In 2006, the University of Minnesota studied drinking and alcohol. Their research indicated that that one in every 12 fans leaves a major sporting event drunk. Researchers measured the BAC of 382 adults who had just attended a sporting event, specifically baseball and football, and found that 8 percent of the fans registered a blood alcohol content over the legal limit for driving of 0.08%. The research also found that people who participated in a tailgate party before the sporting event were 14 times more likely to be intoxicated when they left the game.
The study was conducted by researchers approaching fans after a sporting event, and ask them to submit to an anonymous breath test and five minute survey. Obviously, many of them declined. However, an average of 20 fans per event participated in the research. While 8% of the people tested were drunk, how much higher would that number of been if all people participated in the research? You know many college students who were drunk declined out of fear of getting in trouble, even though it was anonymous.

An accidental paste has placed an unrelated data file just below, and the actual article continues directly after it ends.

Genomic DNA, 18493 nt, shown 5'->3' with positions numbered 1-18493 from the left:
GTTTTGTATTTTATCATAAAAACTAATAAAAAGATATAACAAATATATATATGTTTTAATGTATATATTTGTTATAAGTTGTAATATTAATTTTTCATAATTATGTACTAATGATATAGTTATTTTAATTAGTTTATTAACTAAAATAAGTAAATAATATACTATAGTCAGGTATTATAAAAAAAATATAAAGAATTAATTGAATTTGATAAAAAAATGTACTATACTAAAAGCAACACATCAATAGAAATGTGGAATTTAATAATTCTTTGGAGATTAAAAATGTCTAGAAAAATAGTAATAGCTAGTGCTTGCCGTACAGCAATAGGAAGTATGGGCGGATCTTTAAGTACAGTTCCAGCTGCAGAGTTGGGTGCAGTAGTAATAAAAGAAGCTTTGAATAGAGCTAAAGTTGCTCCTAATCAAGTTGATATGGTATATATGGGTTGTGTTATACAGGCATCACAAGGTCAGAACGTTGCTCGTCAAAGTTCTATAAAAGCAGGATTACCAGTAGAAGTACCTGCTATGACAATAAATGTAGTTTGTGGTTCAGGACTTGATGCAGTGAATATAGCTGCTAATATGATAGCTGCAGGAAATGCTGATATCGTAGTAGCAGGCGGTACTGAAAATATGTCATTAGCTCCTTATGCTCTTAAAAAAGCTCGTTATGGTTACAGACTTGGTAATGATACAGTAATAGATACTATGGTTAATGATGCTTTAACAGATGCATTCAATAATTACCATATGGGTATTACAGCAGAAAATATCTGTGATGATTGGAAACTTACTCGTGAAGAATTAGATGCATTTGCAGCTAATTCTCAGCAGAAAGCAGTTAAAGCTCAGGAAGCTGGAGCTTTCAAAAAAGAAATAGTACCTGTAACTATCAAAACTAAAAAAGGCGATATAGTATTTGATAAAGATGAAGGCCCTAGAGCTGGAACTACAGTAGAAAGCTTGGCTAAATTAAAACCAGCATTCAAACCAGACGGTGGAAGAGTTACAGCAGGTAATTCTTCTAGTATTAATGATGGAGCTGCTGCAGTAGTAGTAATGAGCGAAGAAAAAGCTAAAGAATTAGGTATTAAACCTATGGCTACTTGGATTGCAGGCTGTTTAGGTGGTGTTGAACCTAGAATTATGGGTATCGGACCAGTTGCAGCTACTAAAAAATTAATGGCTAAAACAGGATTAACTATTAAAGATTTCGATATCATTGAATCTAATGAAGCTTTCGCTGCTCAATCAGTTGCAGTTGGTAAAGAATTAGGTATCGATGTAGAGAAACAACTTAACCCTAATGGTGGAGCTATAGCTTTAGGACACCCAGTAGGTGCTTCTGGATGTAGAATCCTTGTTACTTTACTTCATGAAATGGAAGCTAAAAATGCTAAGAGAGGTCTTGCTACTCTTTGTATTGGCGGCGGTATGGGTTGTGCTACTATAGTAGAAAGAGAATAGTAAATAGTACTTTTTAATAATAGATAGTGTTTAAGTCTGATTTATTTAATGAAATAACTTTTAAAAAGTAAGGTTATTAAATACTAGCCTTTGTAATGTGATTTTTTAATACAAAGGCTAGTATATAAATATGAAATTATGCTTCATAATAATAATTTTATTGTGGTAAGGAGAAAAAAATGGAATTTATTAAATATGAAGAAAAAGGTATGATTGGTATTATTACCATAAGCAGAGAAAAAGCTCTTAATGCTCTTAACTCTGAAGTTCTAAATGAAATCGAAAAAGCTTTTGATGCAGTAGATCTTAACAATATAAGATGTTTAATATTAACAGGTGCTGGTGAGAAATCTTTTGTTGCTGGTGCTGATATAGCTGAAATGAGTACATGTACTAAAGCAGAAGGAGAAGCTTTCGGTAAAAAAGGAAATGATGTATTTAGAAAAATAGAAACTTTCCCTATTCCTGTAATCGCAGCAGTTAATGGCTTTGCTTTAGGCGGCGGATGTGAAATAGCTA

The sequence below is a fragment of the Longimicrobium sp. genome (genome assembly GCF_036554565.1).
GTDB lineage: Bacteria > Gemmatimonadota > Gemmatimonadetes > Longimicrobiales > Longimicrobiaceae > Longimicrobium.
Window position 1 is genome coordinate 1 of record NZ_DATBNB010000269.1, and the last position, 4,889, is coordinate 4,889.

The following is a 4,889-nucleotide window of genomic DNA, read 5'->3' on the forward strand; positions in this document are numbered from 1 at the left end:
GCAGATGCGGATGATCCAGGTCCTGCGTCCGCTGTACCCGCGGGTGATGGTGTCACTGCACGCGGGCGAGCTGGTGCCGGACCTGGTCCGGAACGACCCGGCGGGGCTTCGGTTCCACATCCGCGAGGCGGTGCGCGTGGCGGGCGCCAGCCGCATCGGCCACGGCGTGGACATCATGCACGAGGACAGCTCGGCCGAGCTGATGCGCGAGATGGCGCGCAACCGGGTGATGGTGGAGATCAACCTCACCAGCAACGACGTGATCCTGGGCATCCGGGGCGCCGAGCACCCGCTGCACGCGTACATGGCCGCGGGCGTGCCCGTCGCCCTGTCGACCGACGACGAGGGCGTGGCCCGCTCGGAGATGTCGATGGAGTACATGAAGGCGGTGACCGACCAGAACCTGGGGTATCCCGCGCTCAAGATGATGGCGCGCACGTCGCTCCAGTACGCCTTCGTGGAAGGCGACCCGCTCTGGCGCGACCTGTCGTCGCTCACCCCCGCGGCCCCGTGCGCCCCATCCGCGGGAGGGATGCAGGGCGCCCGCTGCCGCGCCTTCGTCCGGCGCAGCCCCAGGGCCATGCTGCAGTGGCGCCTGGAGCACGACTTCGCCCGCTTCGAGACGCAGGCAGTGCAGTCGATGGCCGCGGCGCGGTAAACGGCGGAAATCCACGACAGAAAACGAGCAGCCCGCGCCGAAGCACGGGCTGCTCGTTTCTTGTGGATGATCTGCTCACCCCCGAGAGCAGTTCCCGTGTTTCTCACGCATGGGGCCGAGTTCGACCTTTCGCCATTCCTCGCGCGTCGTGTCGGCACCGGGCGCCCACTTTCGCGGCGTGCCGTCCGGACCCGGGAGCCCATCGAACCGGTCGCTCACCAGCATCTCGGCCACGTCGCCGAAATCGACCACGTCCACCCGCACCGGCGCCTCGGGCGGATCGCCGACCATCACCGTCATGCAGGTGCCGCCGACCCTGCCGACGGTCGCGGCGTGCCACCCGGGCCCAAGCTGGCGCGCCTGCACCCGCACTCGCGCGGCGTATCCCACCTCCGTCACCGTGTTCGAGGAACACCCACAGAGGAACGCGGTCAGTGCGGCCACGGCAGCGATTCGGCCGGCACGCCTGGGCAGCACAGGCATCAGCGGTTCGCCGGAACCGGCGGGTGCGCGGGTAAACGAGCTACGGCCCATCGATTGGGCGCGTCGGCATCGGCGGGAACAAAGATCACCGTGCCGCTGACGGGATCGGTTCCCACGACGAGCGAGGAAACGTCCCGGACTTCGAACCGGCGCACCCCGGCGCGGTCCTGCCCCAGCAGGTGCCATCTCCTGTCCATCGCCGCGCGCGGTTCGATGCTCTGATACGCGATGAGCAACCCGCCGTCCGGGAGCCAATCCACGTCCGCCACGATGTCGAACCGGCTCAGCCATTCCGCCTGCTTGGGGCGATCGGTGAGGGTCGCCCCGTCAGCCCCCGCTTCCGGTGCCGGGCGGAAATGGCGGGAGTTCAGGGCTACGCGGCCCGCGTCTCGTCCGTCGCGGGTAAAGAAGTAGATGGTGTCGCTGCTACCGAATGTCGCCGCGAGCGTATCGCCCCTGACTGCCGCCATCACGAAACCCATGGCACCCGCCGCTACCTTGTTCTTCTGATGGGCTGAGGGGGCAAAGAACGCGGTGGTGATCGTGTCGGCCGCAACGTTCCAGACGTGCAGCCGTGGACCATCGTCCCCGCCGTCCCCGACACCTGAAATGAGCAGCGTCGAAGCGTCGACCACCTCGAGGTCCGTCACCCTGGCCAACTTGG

And of course the bigger question is, how many of them were going to then drive? It's one thing to get drunk at a sporting event, but it is a whole different issue to then drive while under the influence of alcohol.
In Kansas, police officers will often patrol areas after sporting events with the sole purpose of issuing DUI charges. Law enforcement will also sometimes set up roadblocks in these situations. If you have been accused of drinking and driving after a game or sporting event contact a DUI criminal defense attorney now.